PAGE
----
Gosh, Christmas is just around the corner! It’s Day 17 of the CS4FN Christmas Computing Advent Calendar and we’ve posted a blog post every day since 1 December, and you can catch up with all of those posts at the end of this one. We’ll publish a new post every day during Advent, so check back each day.
In doing this we’re also celebrating CS4FN’s own history, revisiting some of our older posts and articles. CS4FN began in 2005 and was created by Profs Peter McOwan and Paul Curzon at QMUL to introduce the subject of computing in a fun way, highlighting the joy of creativity and thinking about things in interesting ways.
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Today’s advent calendar picture is of a reindeer and, if you’ve been following our advent calendar, you probably won’t be too surprised that I’ve managed to find a CS4FN article which features reindeer!
Even the dolphins use pocket switched networks!
by Paul Curzon, QMUL. This article, from 2007, originally appeared on the CS4FN website.
Email, texting, Instant Messaging, Instant response…one of the things about modern telecoms is that they fuel our desire to “talk” to people anytime, anywhere, instantly. The old kind of mail is dismissed as “snail mail”. A slow network is a frustrating network. So why would anyone be remotely interested in doing research into slow networks? Professor Jon Crowcroft of the University of Cambridge and his team are, and his kind of network could be the network of the future. The idea is already being used by the dolphins (not so surprising I suppose given according to Douglas Adams’ “The HitchHiker’s Guide to the Galaxy” they are the second most intelligent species on Earth…after the mice).
From node to node
Traditional networks rely on having lots of fixed network “nodes” with lots of fast links between them. These network nodes are just the computers that pass on the messages from one to the other until the messages reach their destinations. If one computer in the network fails, it doesn’t matter too much because there are enough connections for the messages to be sent a different way.
There are some situations where it is impractical to set up a network like this though: in outer space for example. The distances are so far that messages will take a long time – even light can only go so fast! Places like the Arctic Circle are another problem: vast areas with few people. Similarly, it’s a problem under the sea. Signals don’t carry very well through water so messages, if they arrive at all, can be muddled. After major disasters like Hurricane Katrina or a Tsunami there are also likely to be problems.
It is because of situations like these that computer scientists started thinking about “DTNs”. The acronym can mean several similar things: Delay Tolerant Networks (like in space the network needs to cope with everything being slow), Disruption Tolerant Networks (like in the deep sea where the links may come and go) or Disaster Tolerant Networks (like a Tsunami where lots of the network goes down at once). To design networks that work well in these situations you need to think in a different way. When you also take into account that computers have gone mobile – they no longer just sit on desks but are in our pockets or handbags, this leads to the idea of a “ferrying network” or as Jon Crowcroft calls them: “Pocket Switched Network”. The idea is to use the moving pocket computers to make up a completely new kind of network, where some of the time messages move around because the computers carrying them are moving themselves, not because the message itself is moving. As they move around they pass near other computers and can exchange messages, carrying a message on for someone else until it is near another computer it can jump to.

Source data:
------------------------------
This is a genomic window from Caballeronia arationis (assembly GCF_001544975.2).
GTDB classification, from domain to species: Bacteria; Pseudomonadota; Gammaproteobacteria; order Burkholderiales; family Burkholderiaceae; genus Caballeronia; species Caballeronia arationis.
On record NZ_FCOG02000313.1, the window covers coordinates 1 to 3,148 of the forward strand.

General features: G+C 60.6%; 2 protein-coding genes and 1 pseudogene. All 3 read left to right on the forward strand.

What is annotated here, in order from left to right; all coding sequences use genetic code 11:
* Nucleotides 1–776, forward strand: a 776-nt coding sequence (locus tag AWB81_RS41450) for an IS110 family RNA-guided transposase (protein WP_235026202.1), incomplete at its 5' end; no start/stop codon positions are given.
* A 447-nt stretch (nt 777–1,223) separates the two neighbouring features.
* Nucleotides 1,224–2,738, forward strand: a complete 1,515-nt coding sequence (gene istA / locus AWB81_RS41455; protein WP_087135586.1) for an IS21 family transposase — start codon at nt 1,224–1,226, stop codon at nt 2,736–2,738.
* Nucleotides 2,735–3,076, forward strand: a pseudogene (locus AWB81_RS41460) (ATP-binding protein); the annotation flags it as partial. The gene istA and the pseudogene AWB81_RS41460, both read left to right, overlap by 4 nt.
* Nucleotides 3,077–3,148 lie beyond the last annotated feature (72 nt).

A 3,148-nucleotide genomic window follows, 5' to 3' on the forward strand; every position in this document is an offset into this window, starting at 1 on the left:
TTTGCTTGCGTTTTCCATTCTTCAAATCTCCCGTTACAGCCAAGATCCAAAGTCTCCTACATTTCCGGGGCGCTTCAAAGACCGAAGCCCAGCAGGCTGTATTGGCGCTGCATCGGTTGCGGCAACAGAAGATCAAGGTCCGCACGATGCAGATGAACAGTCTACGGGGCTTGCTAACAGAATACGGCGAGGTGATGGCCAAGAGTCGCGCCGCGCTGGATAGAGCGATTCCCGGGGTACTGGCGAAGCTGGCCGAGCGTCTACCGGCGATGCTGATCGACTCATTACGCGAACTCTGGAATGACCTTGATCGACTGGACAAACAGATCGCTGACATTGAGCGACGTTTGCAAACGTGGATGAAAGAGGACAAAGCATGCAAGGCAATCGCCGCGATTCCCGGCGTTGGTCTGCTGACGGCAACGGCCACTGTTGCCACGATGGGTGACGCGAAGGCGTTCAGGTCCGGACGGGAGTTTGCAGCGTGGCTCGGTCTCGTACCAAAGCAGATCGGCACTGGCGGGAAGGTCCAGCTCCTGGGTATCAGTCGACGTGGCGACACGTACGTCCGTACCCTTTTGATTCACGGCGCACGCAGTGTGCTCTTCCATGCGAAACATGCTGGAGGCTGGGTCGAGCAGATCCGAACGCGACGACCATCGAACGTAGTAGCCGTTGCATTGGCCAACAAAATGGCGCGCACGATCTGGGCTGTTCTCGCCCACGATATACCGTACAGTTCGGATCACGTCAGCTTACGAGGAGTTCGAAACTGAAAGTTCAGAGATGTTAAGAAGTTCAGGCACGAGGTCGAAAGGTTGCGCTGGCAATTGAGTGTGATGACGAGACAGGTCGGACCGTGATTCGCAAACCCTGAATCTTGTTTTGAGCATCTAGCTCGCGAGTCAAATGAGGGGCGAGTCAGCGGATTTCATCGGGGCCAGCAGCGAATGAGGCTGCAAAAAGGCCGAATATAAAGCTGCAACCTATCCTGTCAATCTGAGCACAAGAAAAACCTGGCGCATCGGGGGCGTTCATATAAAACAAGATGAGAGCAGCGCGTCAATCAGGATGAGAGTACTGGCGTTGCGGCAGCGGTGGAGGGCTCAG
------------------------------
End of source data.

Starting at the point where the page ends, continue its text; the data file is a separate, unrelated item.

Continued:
From Skidoo to you
How might such networks be useful in reality? Well one already exists for the reindeer farmers in the Arctic Circle. They roam vast icy wastelands on skidoos, following their reindeer. They are very isolated. There are no cell phone masts or internet nodes and for long periods they do not meet other people at all. The area is also too large to set up a traditional network cheaply. How can they communicate with others?
They have set up a form of pocket switched network. Each carries a laptop on their skidoo. There is also a series of computers sitting in tarns spread around the icy landscape. When the reindeer farmers want a service, like delivering a message, the laptop stores the request until they pass within range of one of the other computers perhaps on someone else’s skidoo. The computer then automatically passes the message on. The new laptop takes the message with it and might later pass a tarn, where the message hops again then waits till someone else passes by heading in the right direction. Eventually it makes a hop to a computer that passes within range of a network point connected to the Internet. It may take a while but the mail eventually gets through – and much faster than waiting for the farmer to be back in net contact directly.
Chatting with Dolphins